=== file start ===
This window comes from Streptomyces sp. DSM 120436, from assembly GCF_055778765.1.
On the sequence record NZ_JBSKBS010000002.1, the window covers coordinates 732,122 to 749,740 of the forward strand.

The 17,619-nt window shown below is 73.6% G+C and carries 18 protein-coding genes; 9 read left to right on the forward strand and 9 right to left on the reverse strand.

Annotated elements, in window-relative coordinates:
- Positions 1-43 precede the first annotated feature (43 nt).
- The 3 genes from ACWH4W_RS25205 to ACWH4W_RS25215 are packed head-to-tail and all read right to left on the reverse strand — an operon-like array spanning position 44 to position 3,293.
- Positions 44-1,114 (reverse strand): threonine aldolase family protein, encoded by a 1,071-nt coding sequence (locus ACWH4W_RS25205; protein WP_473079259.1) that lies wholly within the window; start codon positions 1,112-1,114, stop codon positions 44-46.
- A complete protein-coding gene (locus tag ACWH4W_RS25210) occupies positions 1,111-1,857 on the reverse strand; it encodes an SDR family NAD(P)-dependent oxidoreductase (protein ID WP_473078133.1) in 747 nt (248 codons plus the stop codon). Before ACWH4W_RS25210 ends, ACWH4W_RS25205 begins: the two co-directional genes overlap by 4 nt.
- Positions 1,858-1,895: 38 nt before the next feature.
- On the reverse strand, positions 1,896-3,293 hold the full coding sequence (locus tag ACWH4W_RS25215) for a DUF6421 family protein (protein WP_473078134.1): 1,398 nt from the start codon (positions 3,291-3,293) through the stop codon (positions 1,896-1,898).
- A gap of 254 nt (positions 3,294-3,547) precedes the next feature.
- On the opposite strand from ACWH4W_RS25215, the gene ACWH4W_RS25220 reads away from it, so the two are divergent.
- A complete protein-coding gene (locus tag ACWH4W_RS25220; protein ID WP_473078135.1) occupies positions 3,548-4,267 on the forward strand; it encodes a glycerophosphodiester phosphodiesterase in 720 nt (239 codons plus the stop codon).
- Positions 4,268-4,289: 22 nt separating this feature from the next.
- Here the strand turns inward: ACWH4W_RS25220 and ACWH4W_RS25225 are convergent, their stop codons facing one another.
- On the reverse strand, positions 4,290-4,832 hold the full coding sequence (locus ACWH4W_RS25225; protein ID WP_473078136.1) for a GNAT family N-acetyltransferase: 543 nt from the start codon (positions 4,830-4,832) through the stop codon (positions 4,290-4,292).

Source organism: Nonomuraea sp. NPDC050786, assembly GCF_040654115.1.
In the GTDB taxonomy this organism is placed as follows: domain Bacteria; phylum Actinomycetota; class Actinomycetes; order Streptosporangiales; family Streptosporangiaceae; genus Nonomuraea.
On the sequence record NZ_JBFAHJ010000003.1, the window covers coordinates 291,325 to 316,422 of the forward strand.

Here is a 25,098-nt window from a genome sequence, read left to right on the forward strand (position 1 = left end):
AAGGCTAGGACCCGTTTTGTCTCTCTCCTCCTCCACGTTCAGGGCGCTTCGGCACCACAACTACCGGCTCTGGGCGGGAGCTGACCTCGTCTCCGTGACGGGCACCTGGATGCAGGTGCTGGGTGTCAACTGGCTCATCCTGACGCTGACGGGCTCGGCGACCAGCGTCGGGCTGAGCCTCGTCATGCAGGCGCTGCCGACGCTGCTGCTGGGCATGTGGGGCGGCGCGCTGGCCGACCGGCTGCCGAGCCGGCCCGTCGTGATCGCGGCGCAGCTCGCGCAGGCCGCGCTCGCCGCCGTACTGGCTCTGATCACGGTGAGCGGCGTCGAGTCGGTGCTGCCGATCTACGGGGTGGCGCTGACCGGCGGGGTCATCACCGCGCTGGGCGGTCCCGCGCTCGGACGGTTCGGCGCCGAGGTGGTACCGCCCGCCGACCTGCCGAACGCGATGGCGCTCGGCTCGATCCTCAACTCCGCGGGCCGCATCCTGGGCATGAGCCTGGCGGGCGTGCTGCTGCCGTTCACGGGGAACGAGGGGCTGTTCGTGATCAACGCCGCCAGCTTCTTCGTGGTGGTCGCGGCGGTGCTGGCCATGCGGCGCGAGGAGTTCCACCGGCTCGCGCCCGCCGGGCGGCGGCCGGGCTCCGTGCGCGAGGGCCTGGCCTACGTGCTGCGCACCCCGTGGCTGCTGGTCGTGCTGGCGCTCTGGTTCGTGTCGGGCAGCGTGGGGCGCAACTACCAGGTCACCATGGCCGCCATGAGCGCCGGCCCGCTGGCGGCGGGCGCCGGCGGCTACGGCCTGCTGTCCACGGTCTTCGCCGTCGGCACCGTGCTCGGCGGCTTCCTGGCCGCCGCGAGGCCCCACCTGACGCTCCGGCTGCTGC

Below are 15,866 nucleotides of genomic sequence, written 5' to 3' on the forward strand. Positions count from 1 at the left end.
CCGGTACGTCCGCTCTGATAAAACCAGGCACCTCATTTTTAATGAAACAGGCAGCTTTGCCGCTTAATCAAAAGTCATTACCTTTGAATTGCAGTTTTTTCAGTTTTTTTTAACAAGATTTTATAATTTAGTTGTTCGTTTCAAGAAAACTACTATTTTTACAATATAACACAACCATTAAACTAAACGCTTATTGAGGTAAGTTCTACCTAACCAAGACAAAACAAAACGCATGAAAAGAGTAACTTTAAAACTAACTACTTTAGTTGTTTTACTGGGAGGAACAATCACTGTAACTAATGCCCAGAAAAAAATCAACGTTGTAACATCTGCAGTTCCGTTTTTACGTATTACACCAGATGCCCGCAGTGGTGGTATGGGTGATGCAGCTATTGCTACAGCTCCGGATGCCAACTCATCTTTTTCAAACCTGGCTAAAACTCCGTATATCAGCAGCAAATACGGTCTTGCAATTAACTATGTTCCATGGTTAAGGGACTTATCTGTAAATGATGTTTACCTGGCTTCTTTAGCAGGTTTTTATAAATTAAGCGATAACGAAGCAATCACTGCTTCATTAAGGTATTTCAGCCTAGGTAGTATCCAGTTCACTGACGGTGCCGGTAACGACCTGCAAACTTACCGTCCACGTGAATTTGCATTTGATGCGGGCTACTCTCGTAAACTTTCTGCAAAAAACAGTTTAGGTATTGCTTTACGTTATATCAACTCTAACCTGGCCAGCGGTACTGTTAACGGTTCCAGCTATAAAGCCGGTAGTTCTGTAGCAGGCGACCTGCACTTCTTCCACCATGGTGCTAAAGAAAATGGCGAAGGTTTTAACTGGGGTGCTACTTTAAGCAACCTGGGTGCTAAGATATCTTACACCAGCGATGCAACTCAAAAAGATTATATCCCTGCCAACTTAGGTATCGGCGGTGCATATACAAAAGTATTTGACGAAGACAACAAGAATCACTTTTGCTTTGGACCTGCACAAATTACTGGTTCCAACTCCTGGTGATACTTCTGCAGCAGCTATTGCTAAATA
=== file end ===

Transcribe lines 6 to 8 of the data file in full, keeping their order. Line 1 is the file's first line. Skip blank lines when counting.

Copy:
- The 3 genes from ACWH4W_RS25205 to ACWH4W_RS25215 are packed head-to-tail and all read right to left on the reverse strand — an operon-like array spanning position 44 to position 3,293.
- Positions 44-1,114 (reverse strand): threonine aldolase family protein, encoded by a 1,071-nt coding sequence (locus ACWH4W_RS25205; protein WP_473079259.1) that lies wholly within the window; start codon positions 1,112-1,114, stop codon positions 44-46.
- A complete protein-coding gene (locus tag ACWH4W_RS25210) occupies positions 1,111-1,857 on the reverse strand; it encodes an SDR family NAD(P)-dependent oxidoreductase (protein ID WP_473078133.1) in 747 nt (248 codons plus the stop codon). Before ACWH4W_RS25210 ends, ACWH4W_RS25205 begins: the two co-directional genes overlap by 4 nt.